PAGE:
The History of Thrash Metal

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On June 28, 1991, three of the biggest bands in thrash metal - Slayer, Anthrax and Megadeth - headlined a sold-out show at New York City's Madison Square Garden. The gig was one stop on a tour that, fittingly, was billed as the Clash of the Titans. Just as appropriate was the venue for that night's show, the self-proclaimed "World's Most Famous Arena." Cheered on by thousands of screaming fans, the bands delivered a bold statement: Thrash music notoriously nonconformist, ferociously passionate and unbelievably heavy-was no longer an underdog. It wasn't even a contender. It was the undisputed king of the heavy metal heap.

"We were sitting in a dressing room in Cincinnati after a gig earlier that year;' recalls Anthrax guitarist Scott Ian, "and our tour manager carne in and told us we had gotten an offer to go out on the road with Slayer and Megadeth. I was fucking pumped, because I knew it was going to be a pretty awesome thing."

It was, in fact, a very awesome thing. After all, Anthrax, Slayer and Megadeth had been responsible for creating some of the previous decade's most extreme and uncompromising music. Together with Metallica they had been christened the "Big Four" and were among the originators of the style that came to be known as thrash, which took the thundering force of traditional heavy metal, injected it with punk's sneering aggression and delivered the whole thing with a relentless, insistent groove. Although the thrash tag is rarely used today, the music and its attitude have inspired a new generation of musicians, and its signifying characteristics-rapid-fire, heavily palm-muted guitar riffs, pounding double-bass drumming, and vocals that shunned histrionics in favor of a gruff, street level delivery live on in the sound of countless current metal acts.

"We were playing brutal, real metal music, and the Clash tour showed that we could be successful on our own terms by doing our own thing," says Ian. "So that was important. Back then, it always drove us crazy when people lumped us together with guys like Ratt and Motley Criie. I don't know what they were, but they certainly weren't metal. We were metal."

In 1991, the fans agreed with Ian wholeheartedly. Thrash had become the music of choice for those fed up with the slick, image-obsessed acts that had dominated heavy metal throughout much of the Eighties. The Clash of the Titans tour was a resounding affirmation of that fact.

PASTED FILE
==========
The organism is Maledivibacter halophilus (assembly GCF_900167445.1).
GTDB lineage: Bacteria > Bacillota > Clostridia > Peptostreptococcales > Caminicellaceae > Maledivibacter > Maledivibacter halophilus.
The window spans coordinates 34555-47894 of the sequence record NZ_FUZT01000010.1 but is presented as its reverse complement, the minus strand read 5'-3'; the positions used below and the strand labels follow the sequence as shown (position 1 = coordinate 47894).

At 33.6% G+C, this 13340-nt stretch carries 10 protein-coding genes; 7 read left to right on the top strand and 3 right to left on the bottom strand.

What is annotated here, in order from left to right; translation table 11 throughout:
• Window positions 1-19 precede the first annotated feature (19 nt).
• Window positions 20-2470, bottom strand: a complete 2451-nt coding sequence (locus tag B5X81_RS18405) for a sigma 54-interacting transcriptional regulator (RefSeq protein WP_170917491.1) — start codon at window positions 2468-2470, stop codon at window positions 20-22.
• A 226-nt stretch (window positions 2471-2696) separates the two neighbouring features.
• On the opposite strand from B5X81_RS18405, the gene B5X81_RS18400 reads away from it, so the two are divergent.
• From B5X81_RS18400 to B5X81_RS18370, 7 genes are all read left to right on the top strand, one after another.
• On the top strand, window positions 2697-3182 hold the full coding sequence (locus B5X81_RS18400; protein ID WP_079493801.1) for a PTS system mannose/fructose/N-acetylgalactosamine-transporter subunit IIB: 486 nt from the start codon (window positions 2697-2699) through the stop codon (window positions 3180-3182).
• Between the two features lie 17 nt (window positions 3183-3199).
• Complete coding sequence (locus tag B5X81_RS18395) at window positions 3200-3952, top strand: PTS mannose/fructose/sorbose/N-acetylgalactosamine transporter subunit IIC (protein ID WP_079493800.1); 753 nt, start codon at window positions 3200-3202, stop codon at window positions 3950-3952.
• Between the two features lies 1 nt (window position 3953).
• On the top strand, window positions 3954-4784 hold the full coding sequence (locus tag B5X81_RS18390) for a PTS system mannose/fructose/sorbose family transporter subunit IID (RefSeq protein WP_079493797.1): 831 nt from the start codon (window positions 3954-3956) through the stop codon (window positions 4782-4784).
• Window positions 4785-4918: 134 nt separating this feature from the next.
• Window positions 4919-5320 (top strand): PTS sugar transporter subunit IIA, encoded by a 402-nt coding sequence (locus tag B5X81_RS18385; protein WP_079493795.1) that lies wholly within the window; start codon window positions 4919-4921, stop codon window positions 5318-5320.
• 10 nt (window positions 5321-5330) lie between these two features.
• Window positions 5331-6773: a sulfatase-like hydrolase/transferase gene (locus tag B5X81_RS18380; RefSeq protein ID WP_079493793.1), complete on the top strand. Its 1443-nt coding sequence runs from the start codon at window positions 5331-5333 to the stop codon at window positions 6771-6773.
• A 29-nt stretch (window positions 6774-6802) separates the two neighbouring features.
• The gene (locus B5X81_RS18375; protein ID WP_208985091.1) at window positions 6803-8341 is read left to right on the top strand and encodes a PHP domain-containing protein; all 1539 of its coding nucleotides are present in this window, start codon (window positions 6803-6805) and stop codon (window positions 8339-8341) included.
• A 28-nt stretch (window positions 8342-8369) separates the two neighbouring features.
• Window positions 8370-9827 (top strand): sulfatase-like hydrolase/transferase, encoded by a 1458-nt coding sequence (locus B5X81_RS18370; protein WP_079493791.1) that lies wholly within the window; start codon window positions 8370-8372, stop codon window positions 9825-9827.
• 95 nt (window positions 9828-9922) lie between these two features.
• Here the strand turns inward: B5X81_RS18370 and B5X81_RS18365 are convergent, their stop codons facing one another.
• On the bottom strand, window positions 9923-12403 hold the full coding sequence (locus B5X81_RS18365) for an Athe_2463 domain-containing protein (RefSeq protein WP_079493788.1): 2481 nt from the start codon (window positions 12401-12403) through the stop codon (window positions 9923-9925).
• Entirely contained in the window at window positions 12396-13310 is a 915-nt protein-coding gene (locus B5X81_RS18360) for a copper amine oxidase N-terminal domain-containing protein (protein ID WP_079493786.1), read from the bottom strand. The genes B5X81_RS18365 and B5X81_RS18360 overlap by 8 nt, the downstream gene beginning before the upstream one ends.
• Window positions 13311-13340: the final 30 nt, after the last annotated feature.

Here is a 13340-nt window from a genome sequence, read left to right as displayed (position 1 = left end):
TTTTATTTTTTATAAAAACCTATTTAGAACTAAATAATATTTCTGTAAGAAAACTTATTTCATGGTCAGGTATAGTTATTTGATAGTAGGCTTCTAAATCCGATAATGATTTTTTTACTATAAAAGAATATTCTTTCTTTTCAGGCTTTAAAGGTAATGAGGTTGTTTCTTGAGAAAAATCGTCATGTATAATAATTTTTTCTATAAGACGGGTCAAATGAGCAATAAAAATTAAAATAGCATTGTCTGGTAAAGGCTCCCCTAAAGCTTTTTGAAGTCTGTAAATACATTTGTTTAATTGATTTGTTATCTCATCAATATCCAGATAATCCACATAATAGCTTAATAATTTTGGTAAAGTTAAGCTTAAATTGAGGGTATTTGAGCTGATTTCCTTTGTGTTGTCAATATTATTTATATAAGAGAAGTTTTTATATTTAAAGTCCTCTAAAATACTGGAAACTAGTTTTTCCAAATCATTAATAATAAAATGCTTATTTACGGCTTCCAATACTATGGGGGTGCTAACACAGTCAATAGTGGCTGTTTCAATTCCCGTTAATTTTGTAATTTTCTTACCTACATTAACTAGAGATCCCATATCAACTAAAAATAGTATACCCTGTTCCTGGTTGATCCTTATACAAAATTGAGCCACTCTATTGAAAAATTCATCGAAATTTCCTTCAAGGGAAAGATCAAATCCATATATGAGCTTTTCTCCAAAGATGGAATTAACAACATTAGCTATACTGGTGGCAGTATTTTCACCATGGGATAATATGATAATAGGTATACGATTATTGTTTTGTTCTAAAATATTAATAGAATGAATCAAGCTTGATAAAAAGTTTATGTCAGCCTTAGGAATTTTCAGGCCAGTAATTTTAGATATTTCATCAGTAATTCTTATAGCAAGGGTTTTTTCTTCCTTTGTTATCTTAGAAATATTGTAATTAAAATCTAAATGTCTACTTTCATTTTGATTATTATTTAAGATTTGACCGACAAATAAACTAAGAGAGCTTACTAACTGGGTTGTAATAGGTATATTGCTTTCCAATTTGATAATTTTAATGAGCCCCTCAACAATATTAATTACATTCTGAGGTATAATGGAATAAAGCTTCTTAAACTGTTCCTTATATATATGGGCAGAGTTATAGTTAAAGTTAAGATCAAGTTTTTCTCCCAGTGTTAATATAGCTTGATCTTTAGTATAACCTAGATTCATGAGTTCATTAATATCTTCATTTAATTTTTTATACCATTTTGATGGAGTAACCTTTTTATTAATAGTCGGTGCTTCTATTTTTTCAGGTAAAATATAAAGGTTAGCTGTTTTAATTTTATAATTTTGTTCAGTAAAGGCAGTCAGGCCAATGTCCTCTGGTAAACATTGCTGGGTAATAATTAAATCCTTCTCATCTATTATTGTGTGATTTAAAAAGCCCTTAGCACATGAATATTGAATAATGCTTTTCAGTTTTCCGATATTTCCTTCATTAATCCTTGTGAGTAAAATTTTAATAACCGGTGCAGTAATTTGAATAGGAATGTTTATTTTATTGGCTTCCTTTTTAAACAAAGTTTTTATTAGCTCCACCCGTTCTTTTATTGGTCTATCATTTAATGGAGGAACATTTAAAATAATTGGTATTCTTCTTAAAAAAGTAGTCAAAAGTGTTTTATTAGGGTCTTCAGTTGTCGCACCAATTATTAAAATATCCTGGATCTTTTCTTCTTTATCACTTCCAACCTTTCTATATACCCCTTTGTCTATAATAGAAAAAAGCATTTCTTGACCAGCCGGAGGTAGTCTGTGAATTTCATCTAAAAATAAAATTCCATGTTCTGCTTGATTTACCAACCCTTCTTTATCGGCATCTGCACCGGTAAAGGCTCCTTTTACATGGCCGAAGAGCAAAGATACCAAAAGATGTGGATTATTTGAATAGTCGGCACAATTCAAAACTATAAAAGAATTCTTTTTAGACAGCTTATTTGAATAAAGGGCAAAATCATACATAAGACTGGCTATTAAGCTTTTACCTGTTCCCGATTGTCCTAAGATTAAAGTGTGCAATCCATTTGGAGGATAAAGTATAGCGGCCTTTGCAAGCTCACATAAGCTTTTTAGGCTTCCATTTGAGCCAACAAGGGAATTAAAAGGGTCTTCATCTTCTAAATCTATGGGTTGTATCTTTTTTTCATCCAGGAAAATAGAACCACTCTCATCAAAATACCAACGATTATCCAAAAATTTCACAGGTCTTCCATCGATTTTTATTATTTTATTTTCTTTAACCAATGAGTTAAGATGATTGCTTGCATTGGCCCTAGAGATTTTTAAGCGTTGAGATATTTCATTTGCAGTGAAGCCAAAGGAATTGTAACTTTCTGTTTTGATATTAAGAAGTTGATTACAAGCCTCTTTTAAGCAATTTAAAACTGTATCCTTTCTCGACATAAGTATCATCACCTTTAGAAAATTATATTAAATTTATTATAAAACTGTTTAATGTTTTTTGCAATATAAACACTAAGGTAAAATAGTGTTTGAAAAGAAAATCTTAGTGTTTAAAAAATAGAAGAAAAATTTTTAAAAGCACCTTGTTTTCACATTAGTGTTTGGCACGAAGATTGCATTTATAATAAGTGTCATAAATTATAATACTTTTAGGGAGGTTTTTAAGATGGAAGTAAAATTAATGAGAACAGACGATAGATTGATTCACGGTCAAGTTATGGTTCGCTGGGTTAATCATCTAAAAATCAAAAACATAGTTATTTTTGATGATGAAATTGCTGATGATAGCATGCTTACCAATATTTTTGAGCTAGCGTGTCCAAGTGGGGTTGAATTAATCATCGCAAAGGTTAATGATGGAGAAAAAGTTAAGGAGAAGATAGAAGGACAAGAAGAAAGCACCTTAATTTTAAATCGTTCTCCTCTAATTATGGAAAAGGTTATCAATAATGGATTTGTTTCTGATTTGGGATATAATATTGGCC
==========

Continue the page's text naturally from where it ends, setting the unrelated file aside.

And yet, little more than a decade earlier, thrash metal didn't exist. In fact, at the beginning of the Eighties, heavy music as a whole was in dire straits. For one thing, many of the genre's leading bands were suffering a massive hangover from the high times and hard living of the previous decade: Black Sabbath were struggling to reinvent themselves with new singer Ronnie James Dio; Ozzy Osbourne, Sabbath's former frontman, was engulfed in a haze of drugs and alcohol; Led Zeppelin were permanently grounded following the death of drummer John Bonham; Kiss had split with original guitarist Ace Frehley and drummer Peter Criss; and Deep Purple, after numerous lineup changes, had finally called it quits. At the same time, up-and-coming bands like Britain's Judas Priest and Germany's Scorpions had yet to make a considerable dent in the American market.

As a result, metal's bombastic sound and rebellious soul were co-opted by anodyne arena rockers that included Journey and Foreigner, who smoothed out the music's rough edges, gave it a spit-shine and fed it, defanged and declawed, to the mainstream masses. So it wasn't just his teenage flair for melodrama that led future Metallica drummer Lars Ulrich to describe the life of an American metal fan circa 1980 as a "lonely existence." When the 15-year-old and his family relocated that year from his native Denmark to Newport Beach, California, Ulrich found that virtually no one in his new home had yet heard of Iron Maiden and Diamond Head, two of his favorite bands, or for that matter any of the other acts who were part of a burgeoning U.K. scene known as the New Wave of British Heavy Metal.

Musically, the bands that were lumped together under the NWOBHM banner varied greatly in sound; the majestic, epic arrangements and twin-guitar harmonies of Iron Maiden couldn't have been more distant from the bone-dry Neanderthal grunt of Motorhead, while the primitive lo-fi screech and comical satanic posturing of Venom had little to do with the hooky pop-rock luster and youthful good looks of Def Leppard.

Despite their different approaches, these and other NWOBHM bands like Raven, Saxon and Angel Witch were, together, overhauling heavy metal for the new decade. They did it by taking the power and heft of forebears like Black Sabbath and Deep Purple and fusing it with the speed and ferocity of punk rock.

That formula would prove elemental to thrash metal as well: American bands adopted the Brit's aggressive-looking wardrobes -- dominated by denim and leather, and accented by black T-shirts and bullet belts -- and their do-it-yourself method of promoting the music through independent record labels and makeshift fanzines, effectively bypassing traditional mainstream media outlets.

While a few of the leading NWOBHM bands were enjoying success, American fans of the music were still few and far between. So when Brian Slagel -- a Southern California teenager who would eventually found a heavy metal fanzine and independent record label that were among America's first -- spotted Ulrich at a concert in the summer of 1980 wearing a Saxon European tour shirt, it was reason enough for the two to become fast friends.